Friday, December 20, 2013

A History of Aviation in Three Models

If you've followed this blog at all for any length of time, you know that I have a pretty extensive collection of die cast models at work.  I have a pretty good collection of Navy aircraft and a few Air Force planes.  It spans from World War II to now.  As I was looking at my models, I thought a brief aviation history would be kind of cool.
 In 1941, the Navy's fighter aircraft of choice was the Wildcat.  While it wasn't as maneuverable as the Zero, it was better armed and armored and could outdive the Zero.  The plane was probably the Navy's mainstay for the first year or so of the war as the Hellcat was introduced.  The Navy continued to use the Wildcat throughout the war and steadily improved it during that time.  The above is a later war version based on one that fought during the Battle of Leyte Gulf in 1944.
 The F/A-18 Super Hornet is the Navy's current mainstay.  It was introduced in 1999 and is an improvement over the regular Hornet that was introduced in the early 80's.  It can fly faster, further and carry more armament than the Wildcat.   While it's a cool plane, I don't think it is as cool as some its predecessors.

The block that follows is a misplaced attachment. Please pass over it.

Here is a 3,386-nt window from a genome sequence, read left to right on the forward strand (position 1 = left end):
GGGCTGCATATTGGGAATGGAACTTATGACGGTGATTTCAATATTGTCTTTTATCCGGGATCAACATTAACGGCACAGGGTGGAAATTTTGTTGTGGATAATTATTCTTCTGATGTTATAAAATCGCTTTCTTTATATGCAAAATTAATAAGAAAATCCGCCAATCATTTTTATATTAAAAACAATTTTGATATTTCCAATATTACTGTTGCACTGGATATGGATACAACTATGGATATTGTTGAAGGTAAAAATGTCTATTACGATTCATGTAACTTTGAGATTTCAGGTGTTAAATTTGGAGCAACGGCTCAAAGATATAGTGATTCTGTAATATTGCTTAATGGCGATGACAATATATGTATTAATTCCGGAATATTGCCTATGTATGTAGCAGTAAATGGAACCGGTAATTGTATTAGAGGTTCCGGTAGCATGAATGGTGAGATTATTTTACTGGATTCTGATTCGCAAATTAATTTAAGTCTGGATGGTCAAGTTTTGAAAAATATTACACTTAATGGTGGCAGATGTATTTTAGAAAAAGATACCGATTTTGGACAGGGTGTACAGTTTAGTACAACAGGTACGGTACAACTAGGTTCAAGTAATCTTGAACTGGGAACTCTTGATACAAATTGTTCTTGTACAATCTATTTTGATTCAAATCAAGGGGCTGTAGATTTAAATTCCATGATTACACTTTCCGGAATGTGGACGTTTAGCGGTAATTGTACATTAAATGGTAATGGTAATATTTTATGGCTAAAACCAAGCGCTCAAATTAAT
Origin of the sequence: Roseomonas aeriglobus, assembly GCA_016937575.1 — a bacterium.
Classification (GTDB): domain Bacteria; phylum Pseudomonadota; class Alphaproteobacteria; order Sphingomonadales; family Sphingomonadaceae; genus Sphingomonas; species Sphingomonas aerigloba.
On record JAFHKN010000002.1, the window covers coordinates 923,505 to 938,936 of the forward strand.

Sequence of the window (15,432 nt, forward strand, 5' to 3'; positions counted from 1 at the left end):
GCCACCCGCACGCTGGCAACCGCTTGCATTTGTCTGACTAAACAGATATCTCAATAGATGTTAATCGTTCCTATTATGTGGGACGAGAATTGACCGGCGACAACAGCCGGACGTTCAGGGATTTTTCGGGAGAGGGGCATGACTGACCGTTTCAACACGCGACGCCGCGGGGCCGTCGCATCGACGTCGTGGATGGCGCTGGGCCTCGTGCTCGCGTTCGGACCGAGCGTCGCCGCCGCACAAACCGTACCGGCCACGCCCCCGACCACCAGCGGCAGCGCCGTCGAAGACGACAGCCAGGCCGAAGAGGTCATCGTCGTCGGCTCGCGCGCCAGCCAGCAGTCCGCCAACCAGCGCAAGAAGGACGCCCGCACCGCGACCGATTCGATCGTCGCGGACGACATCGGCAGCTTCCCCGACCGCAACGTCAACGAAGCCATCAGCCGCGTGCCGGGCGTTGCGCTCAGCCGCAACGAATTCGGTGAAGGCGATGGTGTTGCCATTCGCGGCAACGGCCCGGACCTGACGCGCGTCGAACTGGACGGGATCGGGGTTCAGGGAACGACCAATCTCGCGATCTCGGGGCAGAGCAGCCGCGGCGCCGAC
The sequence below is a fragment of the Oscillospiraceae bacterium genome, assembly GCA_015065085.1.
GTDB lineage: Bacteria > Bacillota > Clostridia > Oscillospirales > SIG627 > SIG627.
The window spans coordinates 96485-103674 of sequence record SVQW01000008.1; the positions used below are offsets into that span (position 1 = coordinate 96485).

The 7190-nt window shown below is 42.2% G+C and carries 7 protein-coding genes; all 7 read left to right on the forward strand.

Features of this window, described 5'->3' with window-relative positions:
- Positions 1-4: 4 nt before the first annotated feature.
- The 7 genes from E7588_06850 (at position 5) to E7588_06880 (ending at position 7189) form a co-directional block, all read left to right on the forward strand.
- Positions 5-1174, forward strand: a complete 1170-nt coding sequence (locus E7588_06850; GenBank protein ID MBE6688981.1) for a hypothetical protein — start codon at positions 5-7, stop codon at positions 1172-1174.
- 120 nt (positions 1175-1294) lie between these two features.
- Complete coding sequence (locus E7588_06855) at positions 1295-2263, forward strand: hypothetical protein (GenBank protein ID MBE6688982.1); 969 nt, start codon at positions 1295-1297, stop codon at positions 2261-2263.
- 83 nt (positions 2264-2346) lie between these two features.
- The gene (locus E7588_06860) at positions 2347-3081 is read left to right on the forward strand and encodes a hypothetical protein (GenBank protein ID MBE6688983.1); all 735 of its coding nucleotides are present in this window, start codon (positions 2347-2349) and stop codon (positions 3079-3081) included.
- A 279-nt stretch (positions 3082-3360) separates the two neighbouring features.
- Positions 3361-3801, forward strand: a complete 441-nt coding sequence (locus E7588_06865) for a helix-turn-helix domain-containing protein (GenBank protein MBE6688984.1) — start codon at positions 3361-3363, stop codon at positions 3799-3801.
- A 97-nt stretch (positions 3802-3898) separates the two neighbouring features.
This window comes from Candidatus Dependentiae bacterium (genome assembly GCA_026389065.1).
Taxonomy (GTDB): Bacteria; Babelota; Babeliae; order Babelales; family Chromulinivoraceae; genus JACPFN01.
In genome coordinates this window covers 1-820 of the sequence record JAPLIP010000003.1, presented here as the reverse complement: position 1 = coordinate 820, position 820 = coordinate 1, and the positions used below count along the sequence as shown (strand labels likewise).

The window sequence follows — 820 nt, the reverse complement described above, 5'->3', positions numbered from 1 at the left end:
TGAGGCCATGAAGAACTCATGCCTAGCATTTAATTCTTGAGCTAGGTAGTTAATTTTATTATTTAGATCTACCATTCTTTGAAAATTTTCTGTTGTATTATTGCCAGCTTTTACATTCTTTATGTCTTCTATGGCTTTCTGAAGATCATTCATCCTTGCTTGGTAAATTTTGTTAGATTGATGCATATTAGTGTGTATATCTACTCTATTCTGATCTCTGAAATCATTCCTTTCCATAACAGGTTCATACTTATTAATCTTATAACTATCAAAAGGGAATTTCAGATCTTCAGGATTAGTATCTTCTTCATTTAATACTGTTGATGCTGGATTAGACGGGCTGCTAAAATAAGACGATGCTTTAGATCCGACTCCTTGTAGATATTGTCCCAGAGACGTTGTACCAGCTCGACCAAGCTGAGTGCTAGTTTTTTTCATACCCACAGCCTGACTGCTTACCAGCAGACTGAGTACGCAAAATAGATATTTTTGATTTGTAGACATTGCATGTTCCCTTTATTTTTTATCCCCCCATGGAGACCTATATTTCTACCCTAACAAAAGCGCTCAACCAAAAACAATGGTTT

The current fighter of the Air Force is the F-22 Raptor.  In theory it would be a good plane but even after 20 years of development there are issues with it.  It has the ability to supercruise which means that it can go supersonic without kicking in the afterburners.  It has stealth characteristics and if I remember correctly, the engines have some vectoring capability to give it improved maneuverability.  With it's cost overruns, it represents what is wrong with modern military procurement but once the bugs are worked out, it may be an acceptable plane.

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